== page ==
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Woman Crush Wednesday: the curvalicious Ashley Graham

It is only fitting that the first #wcw in my Woman Crush Wednesday series here at SL&ATF goes to my self-proclaimed girlfriend, Miss Ashley Graham (she's actually a Mrs., but to hell with being labeled by your marital status!).

If you're familiar with Ashley (yea that's right, I'm gonna refer to her by her first name because I like to pretend that we're boos), it's probably for one of two reasons: (1) she's a bombshell of a model, duh; or (2) she's a tireless advocate for body-positivity.  Her Instagram posts boast the #beautybeyondsize hashtag, she designs plus-size lingerie and swimwear, presented a Ted Talk entitled "Plus Size?  More like My Size," and encourages women to love the skin they're in.  

You guys, I can't even begin to tell you how Ashley has changed the way I think about myself and my own body.  OK, admittedly not EVERY SECOND, ALL OF THE TIME.  I think all of us (but probs females and trans folks in particular), think about the aesthetic of our bodies more often than necessary.  We think about how it looks to ourselves, how if looks to others (those two are usually lightyears different!), how it takes up space, how pleasing it is, how it interacts with other bodies, etc. etc.  While I RATIONALLY know that these thoughts are unnecessary - and even sometimes harmful - it does not make me immune.  I have spent far too much time feeling bad about my body.  Bad about myself.  Looking at my body and only noticing things I wished were different.  Feeling unattractive.  Sexually undesirable.  Unworthy.  

LOVE Magazine, Ashley Graham (model) 2014, modified by Colby Marie Z, CC BY 3.0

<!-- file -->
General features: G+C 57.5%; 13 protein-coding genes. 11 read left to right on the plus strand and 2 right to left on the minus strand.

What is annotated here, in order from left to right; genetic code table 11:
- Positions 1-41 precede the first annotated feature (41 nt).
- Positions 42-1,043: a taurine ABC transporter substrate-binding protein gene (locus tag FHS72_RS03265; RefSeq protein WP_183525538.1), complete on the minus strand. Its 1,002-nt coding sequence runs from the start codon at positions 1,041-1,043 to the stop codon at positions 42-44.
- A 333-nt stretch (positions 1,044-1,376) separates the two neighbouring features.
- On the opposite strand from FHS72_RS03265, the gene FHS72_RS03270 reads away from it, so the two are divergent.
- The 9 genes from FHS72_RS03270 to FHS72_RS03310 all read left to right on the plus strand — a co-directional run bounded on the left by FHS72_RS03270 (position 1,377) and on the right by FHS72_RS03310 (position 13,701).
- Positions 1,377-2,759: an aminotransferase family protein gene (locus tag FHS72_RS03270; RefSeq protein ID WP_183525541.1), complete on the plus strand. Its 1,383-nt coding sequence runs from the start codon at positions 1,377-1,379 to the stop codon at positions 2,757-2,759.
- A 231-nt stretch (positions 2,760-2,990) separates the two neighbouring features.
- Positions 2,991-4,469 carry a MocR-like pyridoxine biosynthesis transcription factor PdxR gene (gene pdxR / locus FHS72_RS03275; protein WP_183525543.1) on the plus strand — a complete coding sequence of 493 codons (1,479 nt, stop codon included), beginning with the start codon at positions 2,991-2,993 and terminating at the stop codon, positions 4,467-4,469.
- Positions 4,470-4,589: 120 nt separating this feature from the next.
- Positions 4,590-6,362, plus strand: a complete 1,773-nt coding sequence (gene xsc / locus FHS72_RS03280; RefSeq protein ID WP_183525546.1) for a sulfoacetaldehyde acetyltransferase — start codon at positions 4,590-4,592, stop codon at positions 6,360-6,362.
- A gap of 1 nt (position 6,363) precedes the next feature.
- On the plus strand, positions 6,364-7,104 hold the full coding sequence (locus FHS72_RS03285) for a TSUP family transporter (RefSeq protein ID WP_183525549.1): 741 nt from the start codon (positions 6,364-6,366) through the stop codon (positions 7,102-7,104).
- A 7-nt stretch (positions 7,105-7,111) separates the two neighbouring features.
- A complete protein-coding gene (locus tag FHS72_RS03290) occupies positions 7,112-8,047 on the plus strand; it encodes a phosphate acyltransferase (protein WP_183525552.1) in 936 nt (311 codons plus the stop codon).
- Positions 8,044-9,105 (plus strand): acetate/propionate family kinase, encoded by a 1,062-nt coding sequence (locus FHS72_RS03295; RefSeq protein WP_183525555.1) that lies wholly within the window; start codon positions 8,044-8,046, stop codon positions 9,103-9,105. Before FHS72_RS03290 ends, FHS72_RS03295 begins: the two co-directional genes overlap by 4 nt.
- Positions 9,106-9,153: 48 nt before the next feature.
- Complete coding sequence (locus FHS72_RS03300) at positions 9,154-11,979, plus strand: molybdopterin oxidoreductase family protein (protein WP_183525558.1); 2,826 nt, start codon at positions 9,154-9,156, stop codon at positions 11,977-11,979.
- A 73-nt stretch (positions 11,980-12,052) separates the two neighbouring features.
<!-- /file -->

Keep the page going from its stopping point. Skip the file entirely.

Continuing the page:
LOVE Magazine, Ashley Graham (model) 2014, modified by Colby Marie Z, CC BY 3.0

I won't pretend that I saw Ashley and then all of a sudden BAM! I was cured of all body shaming self-talk.  But, I will tell you that for me, those demeaning thoughts and feelings have decreased since becoming familiar with the model's work.  I was like, "damn!  that girl is really sultry and sexual and confident and beautiful!"  I was instantly attracted to her; super envious of her curvy, sexy body.  It didn't hurt that she had no shame in flaunting it, from posting multiple bikini clad shots on Snapchat, to fearlessly strutting down the runway in nothing but lingerie.  And then one day when I was declaring my admiration for sexual as fuck boobs and thighs out loud, someone close to me said, "you know her body is just like yours, right?"

um, what?!

Never.  Ever.  In a million trillion years.  Would it ever had crossed my mind.  To even think.  For a second.  That the body that had caused me so much anguish and shame and embarrassment over the years had even an ounce of similarity to the one I was coveting.  One that I considered to be "gold standard."  But putting on my objective glasses for a minute, it's a little bit true!  

How is it that we see ourselves SO INCREDIBLY DIFFERENTLY than how others see us?

I'm not writing this to advertise to the world that I have a rockin' Ashley Graham bod.  I'm writing this because we NEED to start to see ourselves from the perspective of others who love us.  To be nicer, kinder, more compassionate to ourselves - the way we would be with our best friends or our lovers!  Ashley often encourages women to practice positive self-talk and affirmations.   I've dedicated the walls of my closet to some of my favorite pics of Ashley - my daily reminder to see myself as beautiful.  

What are some of the things you beauties do for a confidence boost?  What makes you feel confident?  Do you all practice affirmations?  Write little pep talk messages to yourselves?  Let's encourage that self-love!  

colby zongol
 

PS. For more crashworthiness from Ashley, read this powerful Lenny Letter written by Graham

#wcw woman crush wednesday is a weekly installment at SL&ATF dedicated singing the praises of brilliant, badass babes.  Got a suggestion for a #wcw feature?  Leave a comment, email me at colby@sexloveandallthefeels.com, or get at me through any of my social media.  

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